The effect of chaos can actually be seen in ensemble runs, where stochastic (random) perturbations in initial and boundary conditions are fed into the "base" run of any model to see the effects, in time, of these perturbations (simulating small initial errors).  The ensemble runs show huge variations as time goes on, which basically shows that the range of possible outcomes beyond 8-9 days (or even beyond 5-6 days) is so large as to be not very useful.  It's why the NWS doesn't make deterministic forecasts beyond 7 days and why the NHC doesn't show tracks beyond 5 days - the uncertainty is just too high.  It's also why those 15+ day "forecasts" from AccuWeather and others are ****e.  

As an aside, this phenomenon is often known better as the "Butterfly Effect" a term coined by Lorenz back in the early 60s when he first published his work on Chaos Theory - he showed that small initialization errors in numerical weather models can propogate so much that a butterfly flapping its wings at t=0 can impact the outcome of a tornado weeks later. Kinda cool stuff...

https://en.wikipedia.org/wiki/Butterfly_effect

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55 minutes ago, larrye said:

I dunno. The media's already been hyping it. Just this morning, CNN asked a rescue official in TX if he's ready for Irma. The media in this country is out for one thing - ratings.

All about the money

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13 minutes ago, NJwx85 said:

Negative, Microwave imagery confirms an ERC.

Not saying you're wrong but the storm is definitely moving into an area of mid-level dry air, as mentioned by NHC, which may hold back Irma from strengthening and possibly weakening after this ERC.

wvmid.jpg

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8 minutes ago, RU848789 said:

Great post.  I'm sure you know this, but lots of new folks come to threads like this, so I'll elaborate a bit.  The fundamental reason for the large errors beyond 5-6 days for hurricane forecasts or any forecast, for that matter, lies in chaos theory, as it applies to non-linear deterministic systems, such as the weather.  Chaos essentially means that the small errors in initial and boundary conditions fed into the numerical models for weather simulation will propagate and grow ever larger, in time, such that the model spread in solutions becomes large beyond 5-6 days and massive beyond 8-9 days.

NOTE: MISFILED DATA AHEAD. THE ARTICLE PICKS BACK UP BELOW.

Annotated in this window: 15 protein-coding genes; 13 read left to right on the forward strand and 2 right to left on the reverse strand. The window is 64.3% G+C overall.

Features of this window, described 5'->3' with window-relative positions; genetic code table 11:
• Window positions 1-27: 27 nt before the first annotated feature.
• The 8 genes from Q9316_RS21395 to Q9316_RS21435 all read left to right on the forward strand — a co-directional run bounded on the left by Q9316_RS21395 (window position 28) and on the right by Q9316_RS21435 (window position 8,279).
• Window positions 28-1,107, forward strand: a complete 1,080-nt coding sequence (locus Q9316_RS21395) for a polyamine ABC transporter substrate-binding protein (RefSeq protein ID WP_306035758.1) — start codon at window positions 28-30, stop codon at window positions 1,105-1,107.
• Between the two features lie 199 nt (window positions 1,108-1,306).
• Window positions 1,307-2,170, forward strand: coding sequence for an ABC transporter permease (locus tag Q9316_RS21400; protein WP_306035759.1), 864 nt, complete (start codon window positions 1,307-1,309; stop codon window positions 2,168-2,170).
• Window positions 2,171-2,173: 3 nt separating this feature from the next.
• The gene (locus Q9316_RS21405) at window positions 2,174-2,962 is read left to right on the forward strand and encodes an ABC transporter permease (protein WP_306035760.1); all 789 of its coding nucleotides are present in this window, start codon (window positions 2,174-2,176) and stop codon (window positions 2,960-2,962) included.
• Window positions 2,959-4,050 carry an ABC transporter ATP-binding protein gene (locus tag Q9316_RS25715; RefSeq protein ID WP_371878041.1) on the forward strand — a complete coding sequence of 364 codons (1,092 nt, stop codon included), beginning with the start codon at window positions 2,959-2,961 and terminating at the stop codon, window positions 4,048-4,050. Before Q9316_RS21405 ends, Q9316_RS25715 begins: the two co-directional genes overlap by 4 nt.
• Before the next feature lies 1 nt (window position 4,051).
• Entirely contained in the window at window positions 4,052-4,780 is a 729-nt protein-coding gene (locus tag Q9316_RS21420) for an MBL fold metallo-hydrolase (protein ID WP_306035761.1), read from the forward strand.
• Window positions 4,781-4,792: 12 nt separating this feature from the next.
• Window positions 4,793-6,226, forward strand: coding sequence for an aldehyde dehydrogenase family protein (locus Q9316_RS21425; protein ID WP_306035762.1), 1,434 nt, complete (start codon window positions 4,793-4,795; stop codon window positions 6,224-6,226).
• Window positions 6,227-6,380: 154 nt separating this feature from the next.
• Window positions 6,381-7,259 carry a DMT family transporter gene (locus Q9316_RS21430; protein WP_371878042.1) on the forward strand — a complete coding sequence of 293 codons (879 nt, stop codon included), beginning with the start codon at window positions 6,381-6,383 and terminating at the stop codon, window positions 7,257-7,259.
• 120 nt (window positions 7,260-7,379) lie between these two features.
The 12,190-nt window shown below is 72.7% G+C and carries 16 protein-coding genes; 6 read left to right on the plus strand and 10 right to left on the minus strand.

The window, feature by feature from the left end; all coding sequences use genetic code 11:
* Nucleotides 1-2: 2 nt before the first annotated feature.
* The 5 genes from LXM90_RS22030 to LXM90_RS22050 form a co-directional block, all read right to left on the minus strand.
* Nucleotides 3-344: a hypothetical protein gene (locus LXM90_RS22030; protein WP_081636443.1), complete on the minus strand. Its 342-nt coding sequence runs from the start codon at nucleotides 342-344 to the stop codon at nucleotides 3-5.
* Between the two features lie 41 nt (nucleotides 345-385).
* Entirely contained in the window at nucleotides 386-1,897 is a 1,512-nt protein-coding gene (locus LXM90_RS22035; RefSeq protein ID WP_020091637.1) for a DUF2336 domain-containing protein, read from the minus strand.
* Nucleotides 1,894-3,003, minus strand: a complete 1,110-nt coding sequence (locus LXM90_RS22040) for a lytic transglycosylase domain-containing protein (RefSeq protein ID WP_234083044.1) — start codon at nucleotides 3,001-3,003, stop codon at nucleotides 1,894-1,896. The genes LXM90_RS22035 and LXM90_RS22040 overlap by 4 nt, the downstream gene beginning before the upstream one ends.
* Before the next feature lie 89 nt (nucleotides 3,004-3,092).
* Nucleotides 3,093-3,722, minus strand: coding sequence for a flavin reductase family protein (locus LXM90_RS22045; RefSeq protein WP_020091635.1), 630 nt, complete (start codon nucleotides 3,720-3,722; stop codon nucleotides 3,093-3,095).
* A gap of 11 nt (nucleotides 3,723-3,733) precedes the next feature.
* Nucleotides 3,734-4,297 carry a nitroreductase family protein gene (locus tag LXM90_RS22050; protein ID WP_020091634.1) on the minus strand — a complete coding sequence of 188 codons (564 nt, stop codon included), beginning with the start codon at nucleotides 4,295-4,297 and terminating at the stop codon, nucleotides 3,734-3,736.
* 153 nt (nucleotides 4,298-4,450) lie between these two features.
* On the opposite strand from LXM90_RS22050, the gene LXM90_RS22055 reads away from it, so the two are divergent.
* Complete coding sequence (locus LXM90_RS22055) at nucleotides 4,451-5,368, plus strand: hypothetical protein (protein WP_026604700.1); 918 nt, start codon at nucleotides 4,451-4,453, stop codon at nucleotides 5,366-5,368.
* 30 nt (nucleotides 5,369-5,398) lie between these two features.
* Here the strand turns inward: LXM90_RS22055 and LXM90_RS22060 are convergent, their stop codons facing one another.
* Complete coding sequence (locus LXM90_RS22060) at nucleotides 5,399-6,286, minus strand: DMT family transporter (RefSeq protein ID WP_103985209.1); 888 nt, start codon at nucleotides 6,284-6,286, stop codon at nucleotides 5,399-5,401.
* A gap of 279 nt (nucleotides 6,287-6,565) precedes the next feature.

The effect of chaos can actually be seen in ensemble runs, where stochastic (random) perturbations in initial and boundary conditions are fed into the "base" run of any model to see the effects, in time, of these perturbations (simulating small initial errors).  The ensemble runs show huge variations as time goes on, which basically shows that the range of possible outcomes beyond 8-9 days (or even beyond 5-6 days) is so large as to be not very useful.  It's why the NWS doesn't make deterministic forecasts beyond 7 days and why the NHC doesn't show tracks beyond 5 days - the uncertainty is just too high.  It's also why those 15+ day "forecasts" from AccuWeather and others are ****e.  

As an aside, this phenomenon is often known better as the "Butterfly Effect" a term coined by Lorenz back in the early 60s when he first published his work on Chaos Theory - he showed that small initialization errors in numerical weather models can propogate so much that a butterfly flapping its wings at t=0 can impact the outcome of a tornado weeks later. Kinda cool stuff...

https://en.wikipedia.org/wiki/Butterfly_effect

Something I've always wondered: Why do ensembles tend to group together so much, if the purpose of ensembles is to simulate chaos? Is it because there is an error (or errors) they're all missing which might have huge downstream implications?